The bigger story at the moment with DirectX 10, however, is how it also forms the basis of Microsoft's changes to how Windows will treat and interface with GPUs. With current GPU designs and the associated treatment from the operating system, GPUs are treated as single-access devices; one application is effectively given sovereign access and control of the GPU's 3D capabilities at any given moment. To change which application is utilizing these resources, a very expensive context switch must take place that involves swapping out the resources of the first application for that of the second. This can be clearly seen today when Alt+Tabbing out of a resource intensive game, where it may take several seconds to go in and out of it, and is also part of the reason that some games simply don't allow you to Alt+Tab. Windowed rendering in turn solves some of this problem, but it incurs a very heavy performance hit in some situations, and is otherwise a less than ideal solution.
With the use of full 3D acceleration on the desktop now with Aero, the penalties become even more severe for these context switches, which has driven Microsoft to redesign DirectX and how it interfaces with the GPU. The result of this is a new group of interface standards, which Microsoft is calling the Windows Display Driver Model, which will replace the older XP Display Driver Model used under XP.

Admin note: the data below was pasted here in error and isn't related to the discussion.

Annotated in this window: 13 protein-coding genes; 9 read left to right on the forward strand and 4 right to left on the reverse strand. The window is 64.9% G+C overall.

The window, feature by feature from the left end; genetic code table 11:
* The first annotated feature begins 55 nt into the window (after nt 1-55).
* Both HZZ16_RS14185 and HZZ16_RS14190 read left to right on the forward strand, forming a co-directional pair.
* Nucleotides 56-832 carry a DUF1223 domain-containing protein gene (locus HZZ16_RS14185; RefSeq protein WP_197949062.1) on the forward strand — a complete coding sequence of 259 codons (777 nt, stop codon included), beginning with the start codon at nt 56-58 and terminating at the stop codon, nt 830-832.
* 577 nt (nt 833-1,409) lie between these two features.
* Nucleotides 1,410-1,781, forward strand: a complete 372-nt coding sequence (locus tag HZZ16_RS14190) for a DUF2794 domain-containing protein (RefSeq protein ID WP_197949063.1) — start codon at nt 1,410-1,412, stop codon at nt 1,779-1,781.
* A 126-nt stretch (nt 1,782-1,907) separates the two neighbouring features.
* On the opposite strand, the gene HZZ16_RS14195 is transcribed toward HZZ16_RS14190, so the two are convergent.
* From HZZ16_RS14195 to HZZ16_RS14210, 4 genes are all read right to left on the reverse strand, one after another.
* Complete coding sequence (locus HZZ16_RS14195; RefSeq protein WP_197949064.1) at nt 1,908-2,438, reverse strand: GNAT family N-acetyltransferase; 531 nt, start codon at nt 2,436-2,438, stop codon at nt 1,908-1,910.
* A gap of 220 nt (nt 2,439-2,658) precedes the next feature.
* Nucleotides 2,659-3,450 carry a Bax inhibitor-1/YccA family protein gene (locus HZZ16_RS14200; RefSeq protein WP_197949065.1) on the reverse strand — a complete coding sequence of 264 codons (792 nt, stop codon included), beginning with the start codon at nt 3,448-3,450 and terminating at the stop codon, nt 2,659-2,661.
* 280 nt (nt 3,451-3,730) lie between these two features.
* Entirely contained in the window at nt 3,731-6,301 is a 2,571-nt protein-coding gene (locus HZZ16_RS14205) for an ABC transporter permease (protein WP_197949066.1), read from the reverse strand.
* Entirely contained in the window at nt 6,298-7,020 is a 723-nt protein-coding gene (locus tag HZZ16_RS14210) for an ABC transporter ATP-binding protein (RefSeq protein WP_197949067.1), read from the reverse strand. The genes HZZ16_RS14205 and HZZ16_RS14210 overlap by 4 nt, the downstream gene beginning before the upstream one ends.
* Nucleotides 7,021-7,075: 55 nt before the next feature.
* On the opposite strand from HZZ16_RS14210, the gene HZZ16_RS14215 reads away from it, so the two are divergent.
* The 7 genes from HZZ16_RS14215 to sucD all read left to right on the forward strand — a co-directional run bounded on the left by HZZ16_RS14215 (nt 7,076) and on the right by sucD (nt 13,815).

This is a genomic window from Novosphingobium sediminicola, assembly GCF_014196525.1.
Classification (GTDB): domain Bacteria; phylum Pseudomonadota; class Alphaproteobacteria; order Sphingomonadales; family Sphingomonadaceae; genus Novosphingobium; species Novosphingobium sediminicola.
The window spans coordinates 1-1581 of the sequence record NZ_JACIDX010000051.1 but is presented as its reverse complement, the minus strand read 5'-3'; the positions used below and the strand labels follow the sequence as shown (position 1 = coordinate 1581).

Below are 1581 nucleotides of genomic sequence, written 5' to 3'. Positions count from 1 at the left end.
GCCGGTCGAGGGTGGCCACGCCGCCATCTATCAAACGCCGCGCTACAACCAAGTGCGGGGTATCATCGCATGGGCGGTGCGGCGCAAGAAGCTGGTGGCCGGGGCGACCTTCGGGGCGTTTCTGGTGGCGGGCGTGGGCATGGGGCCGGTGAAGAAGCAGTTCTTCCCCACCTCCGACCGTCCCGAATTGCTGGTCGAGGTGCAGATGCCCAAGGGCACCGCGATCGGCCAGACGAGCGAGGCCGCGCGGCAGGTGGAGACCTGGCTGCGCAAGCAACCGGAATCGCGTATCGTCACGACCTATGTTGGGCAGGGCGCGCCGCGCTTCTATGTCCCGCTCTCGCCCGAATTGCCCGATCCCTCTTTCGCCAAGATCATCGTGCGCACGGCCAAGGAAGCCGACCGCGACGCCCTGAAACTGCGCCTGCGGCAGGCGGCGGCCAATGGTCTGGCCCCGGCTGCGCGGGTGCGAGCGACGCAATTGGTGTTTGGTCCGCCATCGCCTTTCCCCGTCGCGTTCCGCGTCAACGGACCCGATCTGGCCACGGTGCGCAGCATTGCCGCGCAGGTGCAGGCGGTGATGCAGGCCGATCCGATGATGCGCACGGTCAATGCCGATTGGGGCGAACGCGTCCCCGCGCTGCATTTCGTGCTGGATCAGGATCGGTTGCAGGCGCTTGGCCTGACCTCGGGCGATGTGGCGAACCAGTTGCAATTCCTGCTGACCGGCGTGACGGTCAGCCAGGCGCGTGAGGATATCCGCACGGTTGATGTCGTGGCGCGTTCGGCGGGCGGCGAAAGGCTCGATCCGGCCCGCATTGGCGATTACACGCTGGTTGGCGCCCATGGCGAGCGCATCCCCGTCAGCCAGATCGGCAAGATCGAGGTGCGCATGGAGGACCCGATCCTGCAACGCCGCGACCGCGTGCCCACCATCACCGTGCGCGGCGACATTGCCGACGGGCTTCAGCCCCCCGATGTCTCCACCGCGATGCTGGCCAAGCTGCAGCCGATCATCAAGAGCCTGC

The primary change with the first iteration of the WDDM, which is what will be shipping with the release version of Vista, is that Microsoft is starting a multi-year plan to influence hardware design so that Windows can stop treating the GPU as a single-tasking device, and in the inevitable evolution of GPUs towards CPUs, the GPU will become a true multi-tasking device. WDDM 1.0 as a result is largely a clean break from the XP DDM; it is based on what current SM2.0+ GPUs can do, with the majority of the change being what the operating system can do to attempt multitasking and task scheduling with modern hardware. For the most part, the changes brought in WDDM 1.0 will go unnoticed by users, but it will be laying the groundwork for WDDM 2.0.
While Microsoft hasn't completely finalized WDDM 2.0 yet, what we do know at this point is that it will require a new generation of hardware, again likely the forthcoming DirectX 10 class hardware, that will be built from the ground up to multitask and handle true task scheduling. The most immediate benefit from this will be that context switches will be much cheaper, so applications utilizing APIs that work with WDDM2.0 will be able to switch in/out in much less time. The secondary benefit of this will be that when there are multiple applications running that want to use the full 3D features of the GPU, such as Aero and an application like Google Earth, that their performance will be improved due to the faster context switches; at the moment context switches mean that even in a perfectly split load neither application is getting nearly 50% of the GPU time (and thus fall short of their potential performance in a multitasking environment). Even further in the future will be WDDM 2.1, which will be implementing "immediate" context switching. A final benefit is that the operating system should now be able to make much better use of graphics memory, so it is conceivable that even lower-end GPUs with large amounts of memory will have a place in the world.